Manure fertilizers bring many benefits for plant and soil health. However, because manure is not composed with an ideal balance of macro/micronutrients for crops, meeting the needs for nitrogen can lead to accumulations of surplus phosphorous. Nutrient imbalances, in turn, may exacerbate weed and insect pest pressure, bringing unexpected and unwelcome management costs to growers (Fig 1).
With a new USDA-funded research project, we hope to help farmers use fertility inputs to achieve balanced soil nutrition that maximizes profitability and optimizes pest management, focusing on zucchini crops (Cucurbita pepo subsp. pepo), due to their economic importance and challenging weed and insect problems. Starting in summer 2020, we will begin by searching for links between soil nitrogen, phosphorous, and densities of weeds and pests, on a network of more than 50 collaborating organic mixed-vegetable farms across the Southeast. Then, we will experimentally define how different manure compost application rates impact interactions between weeds, insects, and crop yield (Fig 2). Finally, we will optimize combinations of cover crops and different compost fertilizers that improve nutrient balance while promoting natural pest suppression. Complementary economic analyses will allow growers to confidently ensure profitability while minimizing labor investments, while on-farm work with our large network of cooperating growers will ensure real-world applicability of our findings while facilitating outreach efforts. We will extend our findings to a broader audience through workshops, field days, and electronic media. Altogether, our project addresses critical needs to refine organic fertility management by quantifying costs and benefits of organic manure composts for biodiversity, soil health, and natural pest control.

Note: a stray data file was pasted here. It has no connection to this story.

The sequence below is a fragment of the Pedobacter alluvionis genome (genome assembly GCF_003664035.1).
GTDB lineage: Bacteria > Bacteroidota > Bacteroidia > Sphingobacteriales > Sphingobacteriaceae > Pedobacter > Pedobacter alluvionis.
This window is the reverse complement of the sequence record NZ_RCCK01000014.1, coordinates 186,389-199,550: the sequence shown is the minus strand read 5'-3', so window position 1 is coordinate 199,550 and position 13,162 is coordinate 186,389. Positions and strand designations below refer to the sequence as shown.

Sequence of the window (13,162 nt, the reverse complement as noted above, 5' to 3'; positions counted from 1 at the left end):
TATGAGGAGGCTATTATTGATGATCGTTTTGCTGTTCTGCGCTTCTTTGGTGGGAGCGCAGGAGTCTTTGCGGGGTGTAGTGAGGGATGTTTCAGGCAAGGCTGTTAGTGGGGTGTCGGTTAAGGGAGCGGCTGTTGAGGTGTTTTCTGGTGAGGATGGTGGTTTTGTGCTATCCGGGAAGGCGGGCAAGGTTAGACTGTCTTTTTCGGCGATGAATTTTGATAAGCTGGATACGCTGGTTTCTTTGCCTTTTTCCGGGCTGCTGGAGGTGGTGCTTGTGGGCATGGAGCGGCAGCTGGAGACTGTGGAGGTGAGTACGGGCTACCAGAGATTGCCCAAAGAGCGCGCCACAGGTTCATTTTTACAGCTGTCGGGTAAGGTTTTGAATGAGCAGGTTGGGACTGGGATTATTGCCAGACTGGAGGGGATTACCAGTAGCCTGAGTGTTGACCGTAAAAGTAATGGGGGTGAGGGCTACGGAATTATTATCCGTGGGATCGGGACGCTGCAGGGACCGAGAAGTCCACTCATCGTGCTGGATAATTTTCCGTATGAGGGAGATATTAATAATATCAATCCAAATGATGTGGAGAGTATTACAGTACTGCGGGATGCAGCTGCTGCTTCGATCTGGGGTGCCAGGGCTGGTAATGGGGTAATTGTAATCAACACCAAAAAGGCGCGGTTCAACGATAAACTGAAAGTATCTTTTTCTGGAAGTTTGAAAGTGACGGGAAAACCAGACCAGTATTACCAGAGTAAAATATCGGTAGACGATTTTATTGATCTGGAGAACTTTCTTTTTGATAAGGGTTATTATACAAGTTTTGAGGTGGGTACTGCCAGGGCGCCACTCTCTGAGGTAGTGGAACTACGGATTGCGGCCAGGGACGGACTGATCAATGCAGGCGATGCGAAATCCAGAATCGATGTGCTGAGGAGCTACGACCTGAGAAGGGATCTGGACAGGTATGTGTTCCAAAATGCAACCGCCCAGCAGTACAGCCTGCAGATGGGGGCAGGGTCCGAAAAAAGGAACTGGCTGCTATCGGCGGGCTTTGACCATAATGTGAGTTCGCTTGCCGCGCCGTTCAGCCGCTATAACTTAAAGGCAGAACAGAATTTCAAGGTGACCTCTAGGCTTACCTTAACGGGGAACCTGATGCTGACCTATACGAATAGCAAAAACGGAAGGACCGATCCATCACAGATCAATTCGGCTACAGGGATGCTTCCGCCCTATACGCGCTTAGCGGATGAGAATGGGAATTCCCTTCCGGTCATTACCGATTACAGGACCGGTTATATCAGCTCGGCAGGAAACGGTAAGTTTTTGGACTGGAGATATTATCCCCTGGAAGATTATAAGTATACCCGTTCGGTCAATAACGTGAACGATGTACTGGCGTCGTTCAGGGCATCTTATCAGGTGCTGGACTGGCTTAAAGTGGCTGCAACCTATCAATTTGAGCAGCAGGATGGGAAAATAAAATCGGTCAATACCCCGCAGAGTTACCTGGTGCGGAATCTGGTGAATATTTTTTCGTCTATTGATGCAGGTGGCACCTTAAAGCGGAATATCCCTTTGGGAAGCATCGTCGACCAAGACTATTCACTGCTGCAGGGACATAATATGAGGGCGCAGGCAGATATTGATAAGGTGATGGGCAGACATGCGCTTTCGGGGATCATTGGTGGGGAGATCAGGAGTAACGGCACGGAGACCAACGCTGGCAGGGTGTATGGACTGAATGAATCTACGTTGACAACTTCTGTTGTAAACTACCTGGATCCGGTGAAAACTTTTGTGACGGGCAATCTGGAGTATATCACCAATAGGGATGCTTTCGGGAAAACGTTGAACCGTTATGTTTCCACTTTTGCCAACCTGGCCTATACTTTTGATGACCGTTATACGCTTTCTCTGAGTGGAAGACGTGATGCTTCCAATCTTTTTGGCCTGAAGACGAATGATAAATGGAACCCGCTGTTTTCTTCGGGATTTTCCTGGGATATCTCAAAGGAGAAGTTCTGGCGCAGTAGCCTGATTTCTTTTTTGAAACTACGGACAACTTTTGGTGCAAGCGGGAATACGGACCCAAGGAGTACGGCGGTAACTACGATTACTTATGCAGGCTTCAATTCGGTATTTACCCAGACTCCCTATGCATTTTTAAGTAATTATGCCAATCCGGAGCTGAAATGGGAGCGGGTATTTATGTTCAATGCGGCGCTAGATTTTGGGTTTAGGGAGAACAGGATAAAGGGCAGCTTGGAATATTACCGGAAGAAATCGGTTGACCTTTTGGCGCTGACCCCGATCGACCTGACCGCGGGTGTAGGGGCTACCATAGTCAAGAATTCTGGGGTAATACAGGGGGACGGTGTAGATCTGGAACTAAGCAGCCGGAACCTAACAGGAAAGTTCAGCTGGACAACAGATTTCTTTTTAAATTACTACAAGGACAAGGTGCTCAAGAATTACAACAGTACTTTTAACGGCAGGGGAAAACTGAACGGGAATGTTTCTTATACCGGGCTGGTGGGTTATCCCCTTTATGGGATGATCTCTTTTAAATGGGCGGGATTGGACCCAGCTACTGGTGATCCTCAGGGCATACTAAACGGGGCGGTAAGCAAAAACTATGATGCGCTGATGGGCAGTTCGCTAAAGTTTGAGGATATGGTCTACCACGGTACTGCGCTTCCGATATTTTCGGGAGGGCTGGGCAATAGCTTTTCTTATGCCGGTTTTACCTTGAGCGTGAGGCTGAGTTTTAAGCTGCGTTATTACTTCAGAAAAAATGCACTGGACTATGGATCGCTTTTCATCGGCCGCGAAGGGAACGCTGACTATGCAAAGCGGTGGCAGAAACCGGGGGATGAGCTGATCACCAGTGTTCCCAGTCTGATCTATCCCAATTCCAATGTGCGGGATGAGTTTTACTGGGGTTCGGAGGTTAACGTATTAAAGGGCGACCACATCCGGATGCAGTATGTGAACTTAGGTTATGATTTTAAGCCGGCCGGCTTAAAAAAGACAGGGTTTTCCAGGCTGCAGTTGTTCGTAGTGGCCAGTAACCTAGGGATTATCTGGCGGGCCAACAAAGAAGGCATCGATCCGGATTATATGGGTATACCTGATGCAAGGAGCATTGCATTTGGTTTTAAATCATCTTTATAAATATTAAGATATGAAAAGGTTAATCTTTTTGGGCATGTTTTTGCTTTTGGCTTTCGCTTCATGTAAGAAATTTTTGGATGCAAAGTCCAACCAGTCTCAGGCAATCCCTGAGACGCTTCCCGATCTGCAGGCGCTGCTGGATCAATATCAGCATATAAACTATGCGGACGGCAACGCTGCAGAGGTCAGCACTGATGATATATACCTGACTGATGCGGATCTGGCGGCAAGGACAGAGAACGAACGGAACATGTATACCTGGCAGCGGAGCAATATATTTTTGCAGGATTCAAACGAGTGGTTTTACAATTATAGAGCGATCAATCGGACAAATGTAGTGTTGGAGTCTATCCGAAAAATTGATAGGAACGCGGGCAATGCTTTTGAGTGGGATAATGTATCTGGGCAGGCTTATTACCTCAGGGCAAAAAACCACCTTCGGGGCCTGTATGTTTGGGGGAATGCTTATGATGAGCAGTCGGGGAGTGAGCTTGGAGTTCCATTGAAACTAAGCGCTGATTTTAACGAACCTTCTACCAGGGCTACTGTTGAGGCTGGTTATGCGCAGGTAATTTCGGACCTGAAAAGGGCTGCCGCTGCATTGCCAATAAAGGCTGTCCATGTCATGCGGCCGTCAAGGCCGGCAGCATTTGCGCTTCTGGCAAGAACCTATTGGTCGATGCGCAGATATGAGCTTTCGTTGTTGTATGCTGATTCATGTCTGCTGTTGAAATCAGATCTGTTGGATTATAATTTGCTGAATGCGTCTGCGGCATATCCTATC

If you’re an organic farmer interested in joining our on-farm survey network, contact us here! This means that our students and/or faculty will visit your farm twice annually to collect soil samples, weed samples, and insect samples, and we’ll always share all our data and all our discoveries with you.
If you’re a prospective student interested in how soil fertility interacts with plant growth, plant chemistry, and pest resistance, we’re currently recruiting a team for spring 2020! Check out our prospective student info here.